Let us know what you think!
If you have any thoughts, comments or feedback on the framework than we would love to hear from you! Please contact the QGCIO Information Strategy and Policy team at transformation@qgcio.qld.gov.au

Background

The inability to effectively share information between Queensland Government agencies has been highlighted extensively through many independent reviews of distinct Government service delivery failures. This includes the following watershed reports where ineffective information sharing is highlighted as an attributing factor:

Each report makes recommendations to improve information sharing within their service delivery domain and positive tangible progress has been made on this across multiple fronts and in many service delivery areas (In fact, the Information Sharing Authorising Framework draws heavily on the work conducted by the 'Our Child' Information Sharing Solution established in response to the When a child is missing report). However, the need to improve information sharing process and practice more broadly across all service delivery domains still remains. Subsequently, the Information Sharing Sponsoring Group (a Directors-General ICT Council endorsed oversight sub-committee) approved the development of an authorising framework to provide clear guidance and structure for information sharing across broad range purposes and for use by a broad range of agencies.

Structure

The framework is a group of modular components comprising mostly of process guidance, artefact templates and other relevant resources that assist in the establishment and subsequent management of an information sharing activity. For simplicity, these components are organised into four distinct phases which cover the life-cycle of an information sharing activity. The modular design of the framework allows sharing practitioners to easily select the right guidance or tools that best fit their individual circumstances and sharing objectives. A primary premise for the development of the framework was to change the nature of the information sharing conversations from being primarily about ascertaining and remediating risk (either real or perceived), to identifying and permitting information sharing opportunities to improve the business of Government.

The following key relationships assist in structuring the framework for use:

  • Each phase of the Framework has subordinated sub-phases. These sub-phases are comprised of a number of activities, with each activity producing or contributing to an enabling artefact.
  • The Prepare phase should always occur first as its primary output is a master information sharing agreement
  • The Manage phase is core to all other phases and can be considered the default operating phase of the framework. (i.e. the phase where a sharing activity sits when in it's production state)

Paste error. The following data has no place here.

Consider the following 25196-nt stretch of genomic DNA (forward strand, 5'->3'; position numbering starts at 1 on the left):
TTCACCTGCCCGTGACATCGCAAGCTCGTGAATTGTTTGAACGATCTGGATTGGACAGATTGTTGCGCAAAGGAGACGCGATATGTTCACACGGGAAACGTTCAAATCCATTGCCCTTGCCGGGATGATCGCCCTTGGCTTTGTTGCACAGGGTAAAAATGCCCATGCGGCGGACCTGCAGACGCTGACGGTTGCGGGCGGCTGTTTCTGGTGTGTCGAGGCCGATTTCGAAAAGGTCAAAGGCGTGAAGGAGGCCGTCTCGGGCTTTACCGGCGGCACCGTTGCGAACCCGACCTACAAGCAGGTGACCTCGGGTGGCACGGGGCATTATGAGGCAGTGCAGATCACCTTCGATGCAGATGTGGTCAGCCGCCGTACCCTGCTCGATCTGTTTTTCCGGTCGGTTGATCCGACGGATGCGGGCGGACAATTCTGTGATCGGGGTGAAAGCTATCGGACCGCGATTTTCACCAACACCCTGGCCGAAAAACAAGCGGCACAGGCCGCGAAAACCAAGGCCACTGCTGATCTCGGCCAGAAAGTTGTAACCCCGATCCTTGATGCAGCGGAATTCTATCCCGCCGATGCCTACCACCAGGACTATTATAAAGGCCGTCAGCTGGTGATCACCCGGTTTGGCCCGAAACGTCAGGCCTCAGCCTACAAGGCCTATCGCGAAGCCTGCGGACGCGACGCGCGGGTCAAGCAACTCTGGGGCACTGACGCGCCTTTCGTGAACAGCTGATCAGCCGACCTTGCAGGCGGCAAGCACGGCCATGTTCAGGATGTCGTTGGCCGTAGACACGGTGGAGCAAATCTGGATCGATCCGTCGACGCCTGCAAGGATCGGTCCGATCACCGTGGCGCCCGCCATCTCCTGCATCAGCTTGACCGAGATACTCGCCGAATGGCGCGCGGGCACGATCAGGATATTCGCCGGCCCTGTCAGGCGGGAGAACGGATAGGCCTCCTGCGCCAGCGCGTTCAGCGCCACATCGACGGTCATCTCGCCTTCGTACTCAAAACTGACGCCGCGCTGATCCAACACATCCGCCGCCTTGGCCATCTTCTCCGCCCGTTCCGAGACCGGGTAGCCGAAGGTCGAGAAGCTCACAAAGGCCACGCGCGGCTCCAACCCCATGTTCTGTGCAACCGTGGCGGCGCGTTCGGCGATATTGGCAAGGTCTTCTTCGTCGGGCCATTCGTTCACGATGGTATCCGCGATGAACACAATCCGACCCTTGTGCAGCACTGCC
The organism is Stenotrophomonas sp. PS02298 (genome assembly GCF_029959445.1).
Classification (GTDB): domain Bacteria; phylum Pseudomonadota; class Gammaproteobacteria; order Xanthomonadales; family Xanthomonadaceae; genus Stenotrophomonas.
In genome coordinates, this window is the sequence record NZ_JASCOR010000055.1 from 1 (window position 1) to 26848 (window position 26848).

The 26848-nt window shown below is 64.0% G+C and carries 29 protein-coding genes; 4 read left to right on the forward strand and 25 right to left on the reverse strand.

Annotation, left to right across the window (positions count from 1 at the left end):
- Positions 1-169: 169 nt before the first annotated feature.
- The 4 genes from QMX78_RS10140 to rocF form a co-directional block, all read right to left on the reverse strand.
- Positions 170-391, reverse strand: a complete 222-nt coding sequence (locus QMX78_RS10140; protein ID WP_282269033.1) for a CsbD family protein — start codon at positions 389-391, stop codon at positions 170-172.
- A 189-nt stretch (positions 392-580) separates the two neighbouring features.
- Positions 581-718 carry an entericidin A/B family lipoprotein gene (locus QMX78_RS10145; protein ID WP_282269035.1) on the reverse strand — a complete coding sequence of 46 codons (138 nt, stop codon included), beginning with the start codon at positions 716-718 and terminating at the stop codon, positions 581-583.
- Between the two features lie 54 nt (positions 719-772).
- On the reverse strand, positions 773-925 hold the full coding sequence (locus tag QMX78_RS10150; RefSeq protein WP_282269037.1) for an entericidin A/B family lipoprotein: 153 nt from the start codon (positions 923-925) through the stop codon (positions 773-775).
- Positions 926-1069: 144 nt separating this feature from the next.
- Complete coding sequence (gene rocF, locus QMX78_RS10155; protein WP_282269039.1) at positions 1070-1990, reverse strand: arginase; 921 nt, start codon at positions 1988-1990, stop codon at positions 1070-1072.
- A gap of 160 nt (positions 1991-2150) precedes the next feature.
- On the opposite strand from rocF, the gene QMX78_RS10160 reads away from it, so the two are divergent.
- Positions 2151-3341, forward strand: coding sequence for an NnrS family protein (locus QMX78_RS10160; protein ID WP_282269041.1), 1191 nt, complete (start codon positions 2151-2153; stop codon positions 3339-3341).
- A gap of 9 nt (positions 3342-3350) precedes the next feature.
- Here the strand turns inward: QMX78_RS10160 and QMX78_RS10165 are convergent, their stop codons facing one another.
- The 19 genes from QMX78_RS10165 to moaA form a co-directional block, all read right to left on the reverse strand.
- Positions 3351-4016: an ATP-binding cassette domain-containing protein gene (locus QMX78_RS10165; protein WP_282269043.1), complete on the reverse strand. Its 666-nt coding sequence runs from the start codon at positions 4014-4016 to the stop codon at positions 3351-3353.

• Innovation can occur in any phase (and the Use phase includes formal opportunities to include innovation)
  • Information sharing ends in the ‘Retire’ activity of the Manage phase

The Four Phases of the Framework

Additionally, the framework has two mechanisms that strengthen and support an information sharing activity. These are:

  1. Permitted Usage Conditions Model
  2. Escalation Pathway

The Permitted Usage Model

The Permitted Usage Conditions Model provides a standardised way to give clear and consistent permission on the use of any shared information in an activity. Empowering information custodians to define permitted uses of shared information through a standardised model guarantees clarity of intent and removes the risk of liability through misuse across the information value chain.

Escalation Pathway

The Escalation Pathway provides a short circuit mechanism to help a stalled information sharing agreement where one or multiple party members aren't able to agree on the sharing of information. The pathway allows for decision makers to be provided a full and comprehensive understanding of the risks and opportunities to make an informed decision on sharing.

Components

The diagram below shows all the comprising artefacts of the Information Sharing Authorising Framework. Each artefact is the result of one or more activities conducted across each phase of the Framework. Key enabling artefacts include the Master Sharing Agreement and the Information Exchange Schedule.

Formal Agreement Instruments

The framework includes a hierarchical set of formal agreement instruments that aim to provide consistent, structured and reusable authorisation pathway for all information sharing activities established by the Framework. These formal agreement instruments are outlined in the table below.

Instrument

Level of Sponsorship

Description

Data and Information Sharing Charter (PROPOSED)

Director-General